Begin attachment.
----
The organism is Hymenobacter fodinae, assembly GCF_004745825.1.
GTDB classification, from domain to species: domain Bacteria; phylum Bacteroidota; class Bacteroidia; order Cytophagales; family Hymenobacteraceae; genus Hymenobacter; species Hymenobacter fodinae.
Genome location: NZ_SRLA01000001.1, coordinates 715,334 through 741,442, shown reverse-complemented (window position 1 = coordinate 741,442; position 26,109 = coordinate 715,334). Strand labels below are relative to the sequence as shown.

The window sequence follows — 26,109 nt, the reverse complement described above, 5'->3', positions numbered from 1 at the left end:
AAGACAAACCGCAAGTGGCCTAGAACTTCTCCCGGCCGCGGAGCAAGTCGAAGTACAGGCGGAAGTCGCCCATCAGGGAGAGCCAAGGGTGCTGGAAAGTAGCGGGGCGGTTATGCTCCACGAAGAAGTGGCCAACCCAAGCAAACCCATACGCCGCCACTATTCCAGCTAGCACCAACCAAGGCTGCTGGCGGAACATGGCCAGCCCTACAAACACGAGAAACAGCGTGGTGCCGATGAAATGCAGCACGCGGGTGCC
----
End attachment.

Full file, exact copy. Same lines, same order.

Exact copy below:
The organism is Hymenobacter fodinae, assembly GCF_004745825.1.
GTDB classification, from domain to species: domain Bacteria; phylum Bacteroidota; class Bacteroidia; order Cytophagales; family Hymenobacteraceae; genus Hymenobacter; species Hymenobacter fodinae.
Genome location: NZ_SRLA01000001.1, coordinates 715,334 through 741,442, shown reverse-complemented (window position 1 = coordinate 741,442; position 26,109 = coordinate 715,334). Strand labels below are relative to the sequence as shown.

The window sequence follows — 26,109 nt, the reverse complement described above, 5'->3', positions numbered from 1 at the left end:
AAGACAAACCGCAAGTGGCCTAGAACTTCTCCCGGCCGCGGAGCAAGTCGAAGTACAGGCGGAAGTCGCCCATCAGGGAGAGCCAAGGGTGCTGGAAAGTAGCGGGGCGGTTATGCTCCACGAAGAAGTGGCCAACCCAAGCAAACCCATACGCCGCCACTATTCCAGCTAGCACCAACCAAGGCTGCTGGCGGAACATGGCCAGCCCTACAAACACGAGAAACAGCGTGGTGCCGATGAAATGCAGCACGCGGGTGCC